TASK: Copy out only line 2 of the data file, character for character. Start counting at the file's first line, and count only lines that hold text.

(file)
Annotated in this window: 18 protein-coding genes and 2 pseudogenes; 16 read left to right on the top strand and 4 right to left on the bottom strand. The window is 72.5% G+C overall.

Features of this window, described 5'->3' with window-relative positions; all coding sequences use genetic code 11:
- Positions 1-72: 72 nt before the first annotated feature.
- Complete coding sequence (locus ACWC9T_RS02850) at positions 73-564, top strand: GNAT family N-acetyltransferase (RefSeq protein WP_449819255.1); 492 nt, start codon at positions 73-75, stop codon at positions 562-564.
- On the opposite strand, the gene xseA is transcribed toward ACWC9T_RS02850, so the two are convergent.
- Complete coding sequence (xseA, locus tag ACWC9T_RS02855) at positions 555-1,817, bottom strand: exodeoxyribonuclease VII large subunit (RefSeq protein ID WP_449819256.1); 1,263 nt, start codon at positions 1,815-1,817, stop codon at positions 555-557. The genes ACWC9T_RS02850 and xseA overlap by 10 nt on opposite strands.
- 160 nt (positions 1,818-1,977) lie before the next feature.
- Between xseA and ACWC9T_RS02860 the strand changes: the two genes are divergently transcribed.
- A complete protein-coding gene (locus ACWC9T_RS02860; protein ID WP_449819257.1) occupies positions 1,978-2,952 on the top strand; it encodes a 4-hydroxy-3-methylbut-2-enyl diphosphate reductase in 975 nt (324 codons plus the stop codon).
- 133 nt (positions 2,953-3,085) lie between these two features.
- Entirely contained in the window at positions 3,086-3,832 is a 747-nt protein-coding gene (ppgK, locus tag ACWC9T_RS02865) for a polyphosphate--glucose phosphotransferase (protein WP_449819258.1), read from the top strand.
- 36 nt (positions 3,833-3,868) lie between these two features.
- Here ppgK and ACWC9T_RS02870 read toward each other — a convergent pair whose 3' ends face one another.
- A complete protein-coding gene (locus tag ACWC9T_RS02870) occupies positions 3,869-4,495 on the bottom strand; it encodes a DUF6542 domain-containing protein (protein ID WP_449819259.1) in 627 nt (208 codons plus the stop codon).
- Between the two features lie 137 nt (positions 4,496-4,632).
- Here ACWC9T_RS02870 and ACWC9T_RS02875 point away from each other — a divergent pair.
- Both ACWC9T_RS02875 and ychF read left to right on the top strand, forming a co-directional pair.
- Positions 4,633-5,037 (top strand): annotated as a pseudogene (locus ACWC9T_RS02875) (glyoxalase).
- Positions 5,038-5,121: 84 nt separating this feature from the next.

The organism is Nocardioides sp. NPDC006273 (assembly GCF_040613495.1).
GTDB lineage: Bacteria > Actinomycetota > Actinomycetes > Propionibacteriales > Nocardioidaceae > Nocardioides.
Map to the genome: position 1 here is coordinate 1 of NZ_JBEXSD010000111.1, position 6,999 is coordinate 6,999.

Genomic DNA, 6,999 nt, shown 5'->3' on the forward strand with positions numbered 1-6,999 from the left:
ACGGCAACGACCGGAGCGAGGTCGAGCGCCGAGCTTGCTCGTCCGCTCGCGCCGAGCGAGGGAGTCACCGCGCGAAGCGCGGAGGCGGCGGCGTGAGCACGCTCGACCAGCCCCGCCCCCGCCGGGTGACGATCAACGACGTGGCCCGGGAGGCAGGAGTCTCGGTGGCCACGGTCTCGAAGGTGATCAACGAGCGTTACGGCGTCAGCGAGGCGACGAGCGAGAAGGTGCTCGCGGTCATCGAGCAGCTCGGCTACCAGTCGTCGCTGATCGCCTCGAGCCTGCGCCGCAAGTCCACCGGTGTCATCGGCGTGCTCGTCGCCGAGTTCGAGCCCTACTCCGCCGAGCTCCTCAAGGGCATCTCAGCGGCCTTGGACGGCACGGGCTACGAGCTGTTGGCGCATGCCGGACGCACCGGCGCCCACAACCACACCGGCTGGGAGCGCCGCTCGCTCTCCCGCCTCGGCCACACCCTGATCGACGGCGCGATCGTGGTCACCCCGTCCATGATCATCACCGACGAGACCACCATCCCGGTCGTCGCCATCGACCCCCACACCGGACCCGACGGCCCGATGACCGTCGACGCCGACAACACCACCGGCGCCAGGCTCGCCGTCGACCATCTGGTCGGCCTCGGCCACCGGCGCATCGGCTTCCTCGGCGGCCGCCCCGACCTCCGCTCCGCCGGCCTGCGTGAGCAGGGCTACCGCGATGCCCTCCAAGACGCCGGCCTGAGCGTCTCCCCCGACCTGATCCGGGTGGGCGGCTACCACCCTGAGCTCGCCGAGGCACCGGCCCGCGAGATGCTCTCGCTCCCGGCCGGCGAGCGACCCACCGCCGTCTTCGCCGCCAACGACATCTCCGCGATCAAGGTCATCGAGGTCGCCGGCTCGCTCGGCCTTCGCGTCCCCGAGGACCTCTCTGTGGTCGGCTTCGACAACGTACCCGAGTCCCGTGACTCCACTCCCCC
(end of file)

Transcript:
Features of this window, described 5'->3' with window-relative positions; all coding sequences use genetic code 11: